Magic is like physics.  You can’t see it, but the world operates within its laws.  If you create a world with magic in it, you must know magic’s limits, its rules, and its impact on casters.  And you must be consistent!  I cannot stress this enough: magic is not a deus ex machina that comes in and fixes everything…magically.  This steals your hero’s accomplishment.  If you want to break an established rule, write in a precedent for it.

*Super advanced technology falls under this category too because, at a certain point, technology begins to resemble magic.

Don’t Take It Too Far

Like anything in life, moderation is key.  There’s a fine line between immersion and tedium.  As a busy author, you can’t spend all your time figuring out your world’s every minute detail.  If a process or element in your fictional universe matches reality, you probably don’t need to explain it (save for the really esoteric stuff).  For anything that doesn’t match, you’ll need to make a judgment call.  Your editor and beta readers can tell you what needs more or less explanation, but the choice is yours in the end.  Too many details can catch you out in an inconsistency later, so I tend to err on the side of fewer details.  After all, your audience has imaginations of their own.  And remember, seeing something work is always more interesting than being told.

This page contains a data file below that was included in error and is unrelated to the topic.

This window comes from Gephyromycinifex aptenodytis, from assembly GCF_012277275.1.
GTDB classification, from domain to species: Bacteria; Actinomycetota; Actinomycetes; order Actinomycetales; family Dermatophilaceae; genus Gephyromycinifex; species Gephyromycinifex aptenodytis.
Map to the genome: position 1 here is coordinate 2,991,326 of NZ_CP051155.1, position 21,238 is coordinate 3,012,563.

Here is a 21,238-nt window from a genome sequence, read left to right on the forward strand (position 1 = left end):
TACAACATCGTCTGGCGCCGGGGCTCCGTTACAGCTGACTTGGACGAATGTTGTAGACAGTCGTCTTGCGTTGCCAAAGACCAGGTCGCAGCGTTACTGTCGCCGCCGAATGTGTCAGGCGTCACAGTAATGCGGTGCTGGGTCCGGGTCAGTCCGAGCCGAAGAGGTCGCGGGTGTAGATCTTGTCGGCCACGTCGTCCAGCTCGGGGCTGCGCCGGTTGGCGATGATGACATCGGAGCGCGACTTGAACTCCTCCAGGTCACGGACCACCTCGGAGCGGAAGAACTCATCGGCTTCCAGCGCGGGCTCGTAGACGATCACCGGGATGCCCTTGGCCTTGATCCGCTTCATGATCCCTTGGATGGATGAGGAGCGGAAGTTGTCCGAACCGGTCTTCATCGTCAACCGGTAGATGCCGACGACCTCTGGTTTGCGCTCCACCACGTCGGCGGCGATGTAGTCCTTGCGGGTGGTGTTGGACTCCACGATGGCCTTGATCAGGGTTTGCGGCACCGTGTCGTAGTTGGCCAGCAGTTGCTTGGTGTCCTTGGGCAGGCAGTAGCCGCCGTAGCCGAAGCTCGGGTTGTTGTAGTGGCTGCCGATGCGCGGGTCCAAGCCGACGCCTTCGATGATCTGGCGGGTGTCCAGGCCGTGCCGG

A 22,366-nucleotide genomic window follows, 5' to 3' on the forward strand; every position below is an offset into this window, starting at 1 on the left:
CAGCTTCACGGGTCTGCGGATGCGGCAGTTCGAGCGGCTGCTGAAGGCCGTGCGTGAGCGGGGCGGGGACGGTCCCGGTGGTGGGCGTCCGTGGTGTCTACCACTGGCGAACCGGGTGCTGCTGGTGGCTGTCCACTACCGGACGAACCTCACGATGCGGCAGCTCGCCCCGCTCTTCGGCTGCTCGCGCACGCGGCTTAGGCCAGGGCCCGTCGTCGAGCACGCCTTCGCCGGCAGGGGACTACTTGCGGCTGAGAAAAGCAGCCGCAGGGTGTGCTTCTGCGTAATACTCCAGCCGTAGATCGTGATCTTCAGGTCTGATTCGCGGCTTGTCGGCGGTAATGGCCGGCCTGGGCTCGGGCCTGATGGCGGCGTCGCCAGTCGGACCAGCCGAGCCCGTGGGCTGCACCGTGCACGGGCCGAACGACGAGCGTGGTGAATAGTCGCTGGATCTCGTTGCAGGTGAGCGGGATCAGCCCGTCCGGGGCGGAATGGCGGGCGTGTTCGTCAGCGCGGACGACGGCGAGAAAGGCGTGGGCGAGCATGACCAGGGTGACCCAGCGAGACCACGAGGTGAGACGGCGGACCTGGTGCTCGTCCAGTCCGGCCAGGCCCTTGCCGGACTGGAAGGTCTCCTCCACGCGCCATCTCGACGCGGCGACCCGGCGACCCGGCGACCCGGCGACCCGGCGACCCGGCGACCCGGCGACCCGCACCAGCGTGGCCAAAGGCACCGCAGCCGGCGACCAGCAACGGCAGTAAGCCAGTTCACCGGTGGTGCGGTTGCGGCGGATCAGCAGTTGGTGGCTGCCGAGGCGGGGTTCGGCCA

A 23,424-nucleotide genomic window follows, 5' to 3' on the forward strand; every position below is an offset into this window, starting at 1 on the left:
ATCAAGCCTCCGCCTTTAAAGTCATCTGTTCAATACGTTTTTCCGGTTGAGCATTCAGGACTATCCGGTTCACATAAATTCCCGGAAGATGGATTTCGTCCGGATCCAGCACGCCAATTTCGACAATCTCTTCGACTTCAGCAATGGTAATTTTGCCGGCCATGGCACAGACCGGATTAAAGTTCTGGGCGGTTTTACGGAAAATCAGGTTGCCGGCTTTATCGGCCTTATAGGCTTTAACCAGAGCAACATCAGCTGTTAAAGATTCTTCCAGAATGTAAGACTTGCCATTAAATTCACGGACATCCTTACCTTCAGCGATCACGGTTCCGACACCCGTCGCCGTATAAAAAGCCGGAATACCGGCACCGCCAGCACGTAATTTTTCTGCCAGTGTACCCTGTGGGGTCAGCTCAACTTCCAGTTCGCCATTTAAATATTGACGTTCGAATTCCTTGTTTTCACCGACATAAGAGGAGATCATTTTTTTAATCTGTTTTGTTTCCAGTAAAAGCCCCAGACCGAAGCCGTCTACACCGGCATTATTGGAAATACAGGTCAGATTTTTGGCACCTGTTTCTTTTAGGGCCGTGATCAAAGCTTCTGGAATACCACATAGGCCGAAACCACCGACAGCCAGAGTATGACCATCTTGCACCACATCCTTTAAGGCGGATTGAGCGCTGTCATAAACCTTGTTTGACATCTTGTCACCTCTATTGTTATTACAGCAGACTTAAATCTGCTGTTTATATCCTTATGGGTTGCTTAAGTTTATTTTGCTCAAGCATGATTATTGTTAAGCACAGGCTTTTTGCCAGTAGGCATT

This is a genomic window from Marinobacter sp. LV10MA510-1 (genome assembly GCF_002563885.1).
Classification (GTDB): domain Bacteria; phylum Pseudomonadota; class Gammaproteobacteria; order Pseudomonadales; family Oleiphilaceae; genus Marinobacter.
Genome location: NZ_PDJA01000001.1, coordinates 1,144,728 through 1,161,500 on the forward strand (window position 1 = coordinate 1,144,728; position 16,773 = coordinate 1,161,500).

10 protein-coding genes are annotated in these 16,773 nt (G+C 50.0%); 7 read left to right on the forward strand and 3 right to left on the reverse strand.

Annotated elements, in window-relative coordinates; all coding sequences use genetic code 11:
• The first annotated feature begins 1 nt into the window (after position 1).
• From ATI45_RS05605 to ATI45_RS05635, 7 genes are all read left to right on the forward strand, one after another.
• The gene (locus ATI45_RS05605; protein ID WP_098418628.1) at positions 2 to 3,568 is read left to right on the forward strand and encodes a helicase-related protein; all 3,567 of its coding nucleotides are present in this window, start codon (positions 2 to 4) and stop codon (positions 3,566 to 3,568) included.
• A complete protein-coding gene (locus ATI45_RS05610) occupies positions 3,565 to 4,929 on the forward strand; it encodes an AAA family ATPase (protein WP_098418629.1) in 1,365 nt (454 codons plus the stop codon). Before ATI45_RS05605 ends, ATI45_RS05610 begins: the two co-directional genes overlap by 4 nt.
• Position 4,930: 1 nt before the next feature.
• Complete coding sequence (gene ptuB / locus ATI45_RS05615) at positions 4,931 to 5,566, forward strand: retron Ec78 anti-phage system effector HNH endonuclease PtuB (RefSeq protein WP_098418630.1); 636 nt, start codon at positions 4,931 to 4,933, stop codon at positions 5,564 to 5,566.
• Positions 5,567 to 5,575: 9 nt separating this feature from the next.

A final note: don’t sweat the small stuff.  Every great story has holes in it.  Take the Harry Potter series.  It’s one of the most beloved universes of all time, but where were cell phones, guns, and the Internet?  Muggleborns must have known about those things.  Granted, magical elements were part of what made those books so enchanting, but it’s true.  And those issues didn’t stop J.K. Rowling from selling a bazillion copies.  Happy writing!


dana auhtor pic for blogAuthor Bio: Dana Fraedrich is an independent author, dog lover, and self-professed geek. Even from a young age, she enjoyed writing down the stories that she imagined in her mind. Born and raised in Virginia, she earned her BFA from Roanoke College and is now carving out her own happily ever after in Nashville, TN with her husband and two dogs. Dana is always writing; more books are on the way!